Access Virus
Yamaha An1x
Deepmind 12
Novation Ultranova/Mini
Korg Prologue or Minilogue
DSI Prophet 6 (this would be the most wise choice in terms of quality, but it's a limited synth)
Roland System8 or JDxa

Or you could look into software options which are ultimately more capable for sampling, such as Kontakt and the myriad of sample libraries in that ecosystem.

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Re: Synthesizers - Where to start

Post by clubbedtodeath » Mon Jul 29, 2019 7:42 pm

Jabberwalky wrote:
Mon Jul 29, 2019 11:21 am
That's a nice amount of money to start, but imo, spend it incrementally. It's really easy to waste money on things that don't work at all for you in synth world. Start on the low end of things.
Balanced advice from Jabs there, although I'd narrow that down a bit further: start on the simpler end of things.

Get something that has a good, raw (analogue?) sound, with a straightforward, immediate interface, that has everything laid out in front of you. Something that isn't too expensive, but also with a good enough sound to keep if/when you grow your arsenal of synths. Something to cut your synthesis teeth on.

Specifically, I'm thinking of an analogue mono synth. There are quite a few available brand new for a few hundreds of Euros. The ones I know (and own) are: the Korg MS20 (reissue), Behringer's recreation of the Moog Model D, or the Korg ARP Odyssey (I'd recommend against the original Minibrute, though). They're very simple to use, and have no patch memory. This may seem a bad thing, but it will force you to learn subtractive synthesis. Moreover, everything in front of you is pretty much it -- it will soon become clear what does what. If it's not your bag, then you're not going to lose much money.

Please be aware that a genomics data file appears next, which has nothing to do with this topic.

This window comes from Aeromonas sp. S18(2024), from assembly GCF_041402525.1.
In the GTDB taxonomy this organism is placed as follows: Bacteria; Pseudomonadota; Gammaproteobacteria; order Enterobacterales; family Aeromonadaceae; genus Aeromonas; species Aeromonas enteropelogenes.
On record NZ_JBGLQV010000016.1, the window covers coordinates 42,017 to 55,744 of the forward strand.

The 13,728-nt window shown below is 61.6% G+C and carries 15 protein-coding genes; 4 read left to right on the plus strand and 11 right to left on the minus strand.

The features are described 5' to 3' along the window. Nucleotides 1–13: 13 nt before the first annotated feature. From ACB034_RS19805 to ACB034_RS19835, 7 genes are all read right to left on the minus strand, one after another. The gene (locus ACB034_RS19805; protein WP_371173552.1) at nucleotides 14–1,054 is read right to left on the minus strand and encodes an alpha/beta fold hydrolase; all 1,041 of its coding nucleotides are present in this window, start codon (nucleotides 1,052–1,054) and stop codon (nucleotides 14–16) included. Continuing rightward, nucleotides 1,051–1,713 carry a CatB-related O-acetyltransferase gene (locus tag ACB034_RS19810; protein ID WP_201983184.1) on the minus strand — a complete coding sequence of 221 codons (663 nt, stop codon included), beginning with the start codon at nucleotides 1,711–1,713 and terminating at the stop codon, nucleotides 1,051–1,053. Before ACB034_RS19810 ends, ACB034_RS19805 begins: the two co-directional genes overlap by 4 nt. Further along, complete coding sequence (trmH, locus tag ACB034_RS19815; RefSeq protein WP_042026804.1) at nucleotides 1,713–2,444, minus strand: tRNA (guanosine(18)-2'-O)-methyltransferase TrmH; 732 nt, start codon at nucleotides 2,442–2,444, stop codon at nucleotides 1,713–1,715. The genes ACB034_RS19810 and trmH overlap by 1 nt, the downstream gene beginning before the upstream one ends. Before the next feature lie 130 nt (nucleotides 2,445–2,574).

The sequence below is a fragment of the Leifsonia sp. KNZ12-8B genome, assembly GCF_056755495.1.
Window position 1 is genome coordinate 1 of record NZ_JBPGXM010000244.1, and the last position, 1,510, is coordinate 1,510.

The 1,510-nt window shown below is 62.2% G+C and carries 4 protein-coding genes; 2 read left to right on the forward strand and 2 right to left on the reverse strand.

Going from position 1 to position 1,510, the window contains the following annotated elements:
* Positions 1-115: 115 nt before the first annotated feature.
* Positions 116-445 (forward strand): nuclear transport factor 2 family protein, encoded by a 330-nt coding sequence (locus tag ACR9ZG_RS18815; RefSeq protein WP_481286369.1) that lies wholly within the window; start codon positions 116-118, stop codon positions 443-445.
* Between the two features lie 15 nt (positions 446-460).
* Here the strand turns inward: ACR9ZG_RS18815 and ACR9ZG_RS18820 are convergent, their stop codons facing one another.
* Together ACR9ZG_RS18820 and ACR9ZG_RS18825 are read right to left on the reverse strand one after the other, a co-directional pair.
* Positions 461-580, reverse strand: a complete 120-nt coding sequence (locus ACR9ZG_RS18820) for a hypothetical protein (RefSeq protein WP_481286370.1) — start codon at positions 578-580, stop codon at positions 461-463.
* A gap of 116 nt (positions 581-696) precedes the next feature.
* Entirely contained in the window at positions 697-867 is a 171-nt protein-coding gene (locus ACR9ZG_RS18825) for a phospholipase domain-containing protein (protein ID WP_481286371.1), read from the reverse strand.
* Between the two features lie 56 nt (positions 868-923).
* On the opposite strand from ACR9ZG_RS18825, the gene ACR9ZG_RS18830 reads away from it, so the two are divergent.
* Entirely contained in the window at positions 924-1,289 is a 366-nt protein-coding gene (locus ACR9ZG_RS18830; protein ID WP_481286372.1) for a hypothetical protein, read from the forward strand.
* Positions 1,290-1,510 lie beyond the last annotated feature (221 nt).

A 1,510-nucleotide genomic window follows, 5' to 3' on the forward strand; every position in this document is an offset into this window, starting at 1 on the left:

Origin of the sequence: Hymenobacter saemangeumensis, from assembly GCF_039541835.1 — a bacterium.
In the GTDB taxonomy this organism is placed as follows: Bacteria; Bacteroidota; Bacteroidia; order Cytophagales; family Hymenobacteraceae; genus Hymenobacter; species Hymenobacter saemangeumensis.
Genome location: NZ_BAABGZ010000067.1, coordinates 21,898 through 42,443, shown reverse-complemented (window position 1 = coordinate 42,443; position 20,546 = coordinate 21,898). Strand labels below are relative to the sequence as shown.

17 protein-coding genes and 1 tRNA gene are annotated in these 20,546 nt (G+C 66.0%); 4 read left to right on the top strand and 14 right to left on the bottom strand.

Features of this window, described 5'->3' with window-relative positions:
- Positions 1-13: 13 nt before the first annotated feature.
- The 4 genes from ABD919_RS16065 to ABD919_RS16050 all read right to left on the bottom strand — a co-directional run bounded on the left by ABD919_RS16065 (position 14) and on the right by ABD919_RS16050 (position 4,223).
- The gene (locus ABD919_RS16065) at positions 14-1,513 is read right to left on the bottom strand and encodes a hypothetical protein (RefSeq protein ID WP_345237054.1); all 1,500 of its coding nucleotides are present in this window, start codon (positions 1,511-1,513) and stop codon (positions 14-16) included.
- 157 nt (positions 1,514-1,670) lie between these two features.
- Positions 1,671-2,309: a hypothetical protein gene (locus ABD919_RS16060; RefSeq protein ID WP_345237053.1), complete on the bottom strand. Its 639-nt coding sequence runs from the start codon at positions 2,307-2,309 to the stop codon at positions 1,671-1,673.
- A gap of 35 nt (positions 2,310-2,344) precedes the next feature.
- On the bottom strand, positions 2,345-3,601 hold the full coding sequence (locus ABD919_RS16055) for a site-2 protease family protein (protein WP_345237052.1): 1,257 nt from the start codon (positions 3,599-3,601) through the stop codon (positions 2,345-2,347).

I suggest this route, as something like the Sequential Rev2 is a very powerful synthesiser, and intuitive to an experienced synth geek, but I can also see how it could be intimidating to the uninitiated (this would go for any FM synth, too). And I say that as someone who has a Rev2, and loves it.

There's nothing to stop you buying it later, once you've gained your spurs. Except maybe your wife. :lol:

Cheers

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Re: Synthesizers - Where to start

Post by ninja6485 » Tue Jul 30, 2019 3:09 am

I think you need to think about other things you've learned like this in the past, and figure out what kind of learning style and starting conditions fit you best.

Some people need to start with something over their heads with a lot of room to grow, and unknowns to explore. Other people need to strip everything down to the basics and move slowly from simple to complex. I guess it's like getting into a pool: do you like to start at the shallow end and wade in slowly, or do you go right for the deep end and dive in head first?

My first Synth was the Radias, and I think something like that is perfect to learn on. It's a little of both worlds: If you don't know anything, you can just sit down and play right away. When you want to start designing and editing patches, it has an amazing manual that can teach you synthesis from the ground up. The presets are easy to reset, so you can start with a preset and just twiddle knobs, and if you get stuck you just scroll forward and then back again and your patch is back. It's simple enough for a beginner thanks to the amazing UI, and complex enough so you will never "outgrow" it if you're looking to get into more complex sound design. I bought mine new, and it wasn't cheap, but used they should be very affordable by now!

Really, any of those VA polysynths with great knob heavy UI's are a fine choice. They're affordable, easy to use, and they cover tons of ground so you can use them for anything. If you have a Swiss army knife like that, then you can decide later if you want to use your resources to get more gear that specializes in specific areas. You won't feel so limited by getting something that hits one area out of the park, but is very limited in others since you already have your bases covered. These are cool too because a lot of the time they gave Fx inserts that can let you edit and use the Fx separately, great midi keyboards, sequencers, etc that all stay useful no matter what gear you get in the future. Anyway, hope that gives you yet another perspective!